I note that yesterday the SEC took the unusual step of posting a new version of the Rule 10b5-1 and Insider Trading proposing release and removing the prior version from the website. There is no indication of why the old version was replaced. The original version of releases that are posted on the SEC’s website are sometimes replaced with corrected versions to conform to the Federal Register version, but that does not appear to be the case in this instance because the website does not indicate that the proposing release has been published in the Federal Register.

As we discussed during the webcast, there are a few areas that companies may want to revisit now in their insider trading policies:

  • The treatment of bona fide gifts – in the proposing release, the SEC says the disclosure “could address not only policies and procedures that apply to the purchase and sale of the registrant’s securities, but also other dispositions of the issuer’s securities where material nonpublic information could be misused such as, for example, through gifts of such securities.”
  • The approach to monitoring material nonpublic information – in the proposing release, the SEC mentions as a potential disclosure item “information on the issuer’s process for analyzing whether directors, officers, employees, or the issuer itself when conducting an open-market share repurchase have material nonpublic information.”
  • The preclearance process – in the proposing release, the SEC mentions as a potential disclosure item “the issuer’s process for documenting such analyses and approving requests to purchase or sell its securities.”
  • The policy’s compliance mechanisms – in the proposing release, the SEC mentions as a potential disclosure item “how the issuer enforces compliance with any such policies and procedures it may have.”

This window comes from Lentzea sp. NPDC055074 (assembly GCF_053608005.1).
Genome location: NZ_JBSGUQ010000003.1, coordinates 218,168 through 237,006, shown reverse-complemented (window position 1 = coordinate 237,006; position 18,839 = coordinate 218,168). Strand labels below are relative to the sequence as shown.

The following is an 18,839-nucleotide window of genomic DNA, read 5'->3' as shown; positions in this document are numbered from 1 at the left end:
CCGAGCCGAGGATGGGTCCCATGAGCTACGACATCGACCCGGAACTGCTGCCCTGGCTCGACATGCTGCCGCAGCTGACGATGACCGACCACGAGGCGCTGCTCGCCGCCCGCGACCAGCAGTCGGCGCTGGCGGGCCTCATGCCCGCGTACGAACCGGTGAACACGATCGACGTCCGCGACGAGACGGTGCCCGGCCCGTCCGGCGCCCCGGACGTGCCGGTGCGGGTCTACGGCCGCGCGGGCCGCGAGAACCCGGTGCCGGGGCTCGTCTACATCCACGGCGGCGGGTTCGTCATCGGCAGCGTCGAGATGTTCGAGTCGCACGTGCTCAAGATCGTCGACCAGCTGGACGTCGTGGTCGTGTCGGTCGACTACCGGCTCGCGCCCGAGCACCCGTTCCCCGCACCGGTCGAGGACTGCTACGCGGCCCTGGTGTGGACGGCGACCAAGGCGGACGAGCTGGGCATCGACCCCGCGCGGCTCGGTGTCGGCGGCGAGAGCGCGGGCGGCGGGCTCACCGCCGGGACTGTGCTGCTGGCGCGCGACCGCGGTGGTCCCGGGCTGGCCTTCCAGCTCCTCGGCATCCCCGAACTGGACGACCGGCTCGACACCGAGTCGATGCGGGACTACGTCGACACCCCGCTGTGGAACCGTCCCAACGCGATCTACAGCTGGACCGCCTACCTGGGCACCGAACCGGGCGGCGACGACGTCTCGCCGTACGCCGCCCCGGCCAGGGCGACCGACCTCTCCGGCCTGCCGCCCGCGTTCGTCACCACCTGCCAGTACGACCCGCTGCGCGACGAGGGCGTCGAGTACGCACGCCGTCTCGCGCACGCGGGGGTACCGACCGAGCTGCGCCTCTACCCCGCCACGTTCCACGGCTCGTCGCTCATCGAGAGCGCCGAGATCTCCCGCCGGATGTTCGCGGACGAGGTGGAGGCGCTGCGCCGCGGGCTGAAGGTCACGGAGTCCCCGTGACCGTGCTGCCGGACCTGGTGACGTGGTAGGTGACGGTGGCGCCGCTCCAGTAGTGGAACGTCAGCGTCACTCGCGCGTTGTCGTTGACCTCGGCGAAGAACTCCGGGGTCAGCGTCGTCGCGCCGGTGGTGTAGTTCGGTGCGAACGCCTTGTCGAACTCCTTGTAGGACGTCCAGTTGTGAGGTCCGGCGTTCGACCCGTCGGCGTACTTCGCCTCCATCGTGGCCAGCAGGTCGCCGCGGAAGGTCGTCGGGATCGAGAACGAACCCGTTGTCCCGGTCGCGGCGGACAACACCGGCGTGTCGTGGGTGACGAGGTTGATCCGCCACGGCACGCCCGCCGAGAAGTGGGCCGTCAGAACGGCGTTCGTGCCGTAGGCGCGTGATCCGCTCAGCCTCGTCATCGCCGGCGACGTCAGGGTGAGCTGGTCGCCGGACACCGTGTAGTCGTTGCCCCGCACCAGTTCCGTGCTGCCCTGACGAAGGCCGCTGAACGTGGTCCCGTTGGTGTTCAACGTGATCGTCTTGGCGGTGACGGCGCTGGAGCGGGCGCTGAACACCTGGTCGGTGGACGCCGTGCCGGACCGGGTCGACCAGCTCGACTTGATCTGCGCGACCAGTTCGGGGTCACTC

One of the perennial challenges with updating insider trading policies is trying to benchmark a company’s policies against those of other companies, because only some companies voluntarily choose to post their insider trading policies on their website. Over the years, we have often conducted surveys about practices around things like trading restrictions and to whom within the organization the various aspects of the policy apply, as well as other areas of common interest, but it is usually impossible to get a picture of the entire landscape from the voluntary disclosures and survey results. As a result, if Item 408(b) were adopted, it would probably go a long way to helping companies get a handle on what their peers are doing in their insider trading policies.

– Dave Lynn

January 14, 2022

Now is Your Chance! Corp Fin Posts a Great Job Opportunity

If you are a securities law nerd and you feel like now might be a good time to take part in the Great Resignation, take a look at the SEC’s recent job postings for the Division of Corporation Finance. Corp Fin is now hiring for the job of Chief Counsel, which I held in Corp Fin from 2003 to 2007. I always say that my time as Chief Counsel was the best job I ever had a securities lawyer, because every day you get to “drink from the firehose” of securities law issues. It is also a great opportunity to work with the very talented Staff in the Office of Chief Counsel, in Corp Fin and in the other Offices and Divisions at the SEC. If you have any questions about what it is like to serve in Corp Fin or the job of Chief Counsel in particular, always feel free to reach out to me.

– Dave Lynn

January 13, 2022